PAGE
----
The good news, as historian Timothy Snyder points out in The New Republic, is that current polls show Svoboda getting 2 or 3 percent of the vote in May's presidential election. And some reports on the right-wing menace in Ukraine clearly overstate the party's impact. Thus, a March 13 column in the Los Angeles Times and a March 18 Foreign Policy article pointed to Svoboda's successful push for a law making Ukrainian the country's sole official language—without mentioning that Interim President Oleksandr Turchynov later vetoed the bill.
Meanwhile, in Russia, nationalists in the upper echelons of power include such prominent figures as former NATO envoy and current Deputy Prime Minister Dmitry Rogozin, who first entered the political scene as a leader of the nationalist bloc Rodina (Motherland). In 2005, Rodina was banned from Moscow City Council elections for running a blatantly racist campaign ad: the clip showed three Azerbaijani migrants littering and insulting a Russian woman and Rogozin stepping in to tell them off, and ended with a slogan promising to "clean up the trash." While Rogozin is no fan of America, he has some peculiar American fans: in 2011, a glowing tribute that concluded with, "Let's hope that Rogozin rises to power in Russia—and for the rise of a 'Rogozin' in America and elsewhere throughout the West," appeared on the "white identity" website, Occidental Observer.
Rodina co-founder and Rogozin's erstwhile rival for its leadership, Sergei Glazyev, most recently served as Putin's man in charge of developing the Customs Union—the alliance with Kazakhstan and Belarus that was also to include Ukraine. Like Rogozin, Glazyev has attracted the sympathetic attention of far-right kooks in the Unites States—in this case, Lyndon LaRouche: in 1999, LaRouche Books published an English translation of Glazyev's book, Genocide: Russia and the New World Order, with a foreword by LaRouche himself.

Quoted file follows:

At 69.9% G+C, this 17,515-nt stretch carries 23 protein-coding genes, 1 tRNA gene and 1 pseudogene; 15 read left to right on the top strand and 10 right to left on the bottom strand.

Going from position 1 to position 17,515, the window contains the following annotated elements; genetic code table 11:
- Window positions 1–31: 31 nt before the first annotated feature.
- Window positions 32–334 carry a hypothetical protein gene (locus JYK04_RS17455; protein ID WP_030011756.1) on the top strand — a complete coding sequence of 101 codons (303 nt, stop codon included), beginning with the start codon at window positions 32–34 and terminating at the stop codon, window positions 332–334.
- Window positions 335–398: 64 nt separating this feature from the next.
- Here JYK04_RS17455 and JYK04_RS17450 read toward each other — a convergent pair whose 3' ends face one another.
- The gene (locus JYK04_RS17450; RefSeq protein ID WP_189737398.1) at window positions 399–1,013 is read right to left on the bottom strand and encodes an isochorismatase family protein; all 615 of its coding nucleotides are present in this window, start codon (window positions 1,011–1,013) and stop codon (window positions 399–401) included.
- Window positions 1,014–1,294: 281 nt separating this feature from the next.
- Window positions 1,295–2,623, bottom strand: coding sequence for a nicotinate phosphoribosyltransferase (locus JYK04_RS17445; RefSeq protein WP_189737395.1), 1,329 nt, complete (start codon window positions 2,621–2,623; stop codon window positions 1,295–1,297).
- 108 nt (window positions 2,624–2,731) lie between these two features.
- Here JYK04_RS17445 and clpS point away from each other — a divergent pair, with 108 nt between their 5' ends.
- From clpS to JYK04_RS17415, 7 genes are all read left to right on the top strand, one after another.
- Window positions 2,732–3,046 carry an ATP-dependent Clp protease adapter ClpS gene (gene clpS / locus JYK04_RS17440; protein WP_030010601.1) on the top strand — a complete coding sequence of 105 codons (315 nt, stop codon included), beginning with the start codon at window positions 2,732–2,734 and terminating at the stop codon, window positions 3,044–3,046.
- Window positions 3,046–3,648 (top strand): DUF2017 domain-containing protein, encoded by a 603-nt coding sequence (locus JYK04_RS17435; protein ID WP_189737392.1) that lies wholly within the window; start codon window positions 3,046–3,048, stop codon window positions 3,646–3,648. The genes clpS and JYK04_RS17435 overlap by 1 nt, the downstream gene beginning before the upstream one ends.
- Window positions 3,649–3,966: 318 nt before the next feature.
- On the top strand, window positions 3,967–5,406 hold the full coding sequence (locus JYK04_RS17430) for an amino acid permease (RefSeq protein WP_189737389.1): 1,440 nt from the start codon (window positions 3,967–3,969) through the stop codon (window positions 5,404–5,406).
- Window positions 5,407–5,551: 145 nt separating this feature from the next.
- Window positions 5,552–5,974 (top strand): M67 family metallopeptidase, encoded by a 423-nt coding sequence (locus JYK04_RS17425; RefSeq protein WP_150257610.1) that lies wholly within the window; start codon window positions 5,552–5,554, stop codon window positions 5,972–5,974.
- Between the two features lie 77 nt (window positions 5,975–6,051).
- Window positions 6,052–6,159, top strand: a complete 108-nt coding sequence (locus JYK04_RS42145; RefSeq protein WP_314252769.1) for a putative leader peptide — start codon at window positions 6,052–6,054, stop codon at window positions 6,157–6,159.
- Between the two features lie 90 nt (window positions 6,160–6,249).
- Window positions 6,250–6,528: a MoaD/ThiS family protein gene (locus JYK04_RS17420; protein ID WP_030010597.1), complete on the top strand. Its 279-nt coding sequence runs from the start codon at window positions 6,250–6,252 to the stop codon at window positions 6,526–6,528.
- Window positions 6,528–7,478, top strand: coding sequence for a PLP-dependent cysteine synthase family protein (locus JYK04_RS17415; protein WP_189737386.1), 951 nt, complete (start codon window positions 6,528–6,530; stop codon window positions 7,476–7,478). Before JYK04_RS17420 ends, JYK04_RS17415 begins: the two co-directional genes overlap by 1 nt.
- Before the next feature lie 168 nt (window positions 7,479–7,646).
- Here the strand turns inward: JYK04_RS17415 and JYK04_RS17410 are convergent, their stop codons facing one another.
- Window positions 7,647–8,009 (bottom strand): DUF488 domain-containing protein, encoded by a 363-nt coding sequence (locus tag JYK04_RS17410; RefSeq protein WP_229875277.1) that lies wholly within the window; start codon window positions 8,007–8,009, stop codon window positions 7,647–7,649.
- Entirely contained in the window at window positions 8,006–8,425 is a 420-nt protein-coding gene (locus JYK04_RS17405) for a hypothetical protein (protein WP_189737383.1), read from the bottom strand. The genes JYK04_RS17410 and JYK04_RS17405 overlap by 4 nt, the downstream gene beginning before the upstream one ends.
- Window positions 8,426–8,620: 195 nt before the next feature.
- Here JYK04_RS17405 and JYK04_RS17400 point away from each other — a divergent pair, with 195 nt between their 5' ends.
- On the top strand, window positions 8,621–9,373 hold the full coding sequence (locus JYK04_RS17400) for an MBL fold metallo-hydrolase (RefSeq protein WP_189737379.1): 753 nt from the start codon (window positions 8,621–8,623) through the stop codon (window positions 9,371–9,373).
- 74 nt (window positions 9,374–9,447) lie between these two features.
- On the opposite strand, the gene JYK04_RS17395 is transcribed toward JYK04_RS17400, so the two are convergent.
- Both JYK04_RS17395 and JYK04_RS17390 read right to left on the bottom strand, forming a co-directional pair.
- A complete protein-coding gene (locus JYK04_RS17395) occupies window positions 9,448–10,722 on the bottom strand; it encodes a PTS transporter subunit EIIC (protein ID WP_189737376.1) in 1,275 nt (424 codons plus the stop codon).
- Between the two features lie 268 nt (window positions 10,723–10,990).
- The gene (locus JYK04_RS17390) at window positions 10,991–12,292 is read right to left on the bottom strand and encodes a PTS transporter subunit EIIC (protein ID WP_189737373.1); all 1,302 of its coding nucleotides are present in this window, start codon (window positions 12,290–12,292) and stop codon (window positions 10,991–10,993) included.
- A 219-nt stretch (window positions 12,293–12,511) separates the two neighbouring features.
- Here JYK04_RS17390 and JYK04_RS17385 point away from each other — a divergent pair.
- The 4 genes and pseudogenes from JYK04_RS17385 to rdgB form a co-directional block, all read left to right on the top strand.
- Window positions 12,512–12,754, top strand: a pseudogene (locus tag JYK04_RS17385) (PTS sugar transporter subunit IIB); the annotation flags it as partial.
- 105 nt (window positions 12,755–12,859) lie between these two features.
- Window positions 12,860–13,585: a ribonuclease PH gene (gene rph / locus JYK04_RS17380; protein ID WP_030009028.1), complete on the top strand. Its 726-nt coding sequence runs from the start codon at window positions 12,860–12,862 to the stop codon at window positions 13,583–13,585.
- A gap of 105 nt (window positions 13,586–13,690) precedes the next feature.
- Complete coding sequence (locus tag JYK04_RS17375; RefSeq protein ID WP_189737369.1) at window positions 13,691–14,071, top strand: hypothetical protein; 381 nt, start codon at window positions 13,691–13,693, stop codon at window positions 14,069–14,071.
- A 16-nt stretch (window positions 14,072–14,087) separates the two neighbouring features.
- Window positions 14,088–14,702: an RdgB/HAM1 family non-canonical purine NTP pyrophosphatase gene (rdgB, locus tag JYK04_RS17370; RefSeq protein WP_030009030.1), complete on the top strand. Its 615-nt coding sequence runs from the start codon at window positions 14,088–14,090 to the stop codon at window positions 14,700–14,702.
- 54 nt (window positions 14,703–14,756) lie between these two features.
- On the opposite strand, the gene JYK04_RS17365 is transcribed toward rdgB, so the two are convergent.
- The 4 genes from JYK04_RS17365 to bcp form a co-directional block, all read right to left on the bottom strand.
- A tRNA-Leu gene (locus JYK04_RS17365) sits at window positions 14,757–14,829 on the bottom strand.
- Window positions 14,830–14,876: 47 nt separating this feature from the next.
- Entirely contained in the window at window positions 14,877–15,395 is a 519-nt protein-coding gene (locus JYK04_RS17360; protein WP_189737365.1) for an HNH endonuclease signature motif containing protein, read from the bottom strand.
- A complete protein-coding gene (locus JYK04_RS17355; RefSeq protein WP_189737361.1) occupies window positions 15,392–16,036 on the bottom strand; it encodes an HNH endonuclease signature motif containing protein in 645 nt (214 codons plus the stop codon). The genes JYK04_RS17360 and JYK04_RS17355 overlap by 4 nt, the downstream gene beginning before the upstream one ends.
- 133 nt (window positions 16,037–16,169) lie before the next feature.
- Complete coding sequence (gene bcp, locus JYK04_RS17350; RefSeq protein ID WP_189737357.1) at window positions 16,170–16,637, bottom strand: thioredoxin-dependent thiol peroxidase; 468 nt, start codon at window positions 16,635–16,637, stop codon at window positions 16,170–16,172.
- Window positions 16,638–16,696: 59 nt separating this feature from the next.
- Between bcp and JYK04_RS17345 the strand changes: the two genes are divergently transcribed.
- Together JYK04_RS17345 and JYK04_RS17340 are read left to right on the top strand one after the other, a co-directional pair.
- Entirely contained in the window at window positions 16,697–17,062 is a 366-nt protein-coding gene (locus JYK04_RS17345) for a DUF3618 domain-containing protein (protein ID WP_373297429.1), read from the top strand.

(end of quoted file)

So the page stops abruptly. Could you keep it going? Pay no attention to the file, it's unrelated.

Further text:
But Rogozin and Glazyev are mere peons compared to self-style "traditionalist" intellectual Alexander Dugin, a writer and professor at Moscow State University. In his New Republic article, Snyder identifies Dugin—"an actual fascist"—as "the founder of the Eurasian movement," the ideology that provides the foundation for Russia's expansion into Ukraine.
In fact, Dugin—who, in his writings in the 1990s, was quite explicit about the fascist and even Nazi roots of his views, asserting that true fascism had never been tried and would be born in Russia—is more than just the father of an idea. As documented in a 2009 article by Ukrainian scholar Andreas Umland (who has also chronicled the rise of extremism in Ukraine), Dugin has extensive, close ties to Russia's political elites and the pro-Kremlin media. A number of high-level officials and journalists have served on the leadership council of his organization, the International Eurasian Movement. Dugin's admirers include Ivan Demidov, a TV producer who at one point, in 2008, headed the ideology section of the ruling party, United Russia.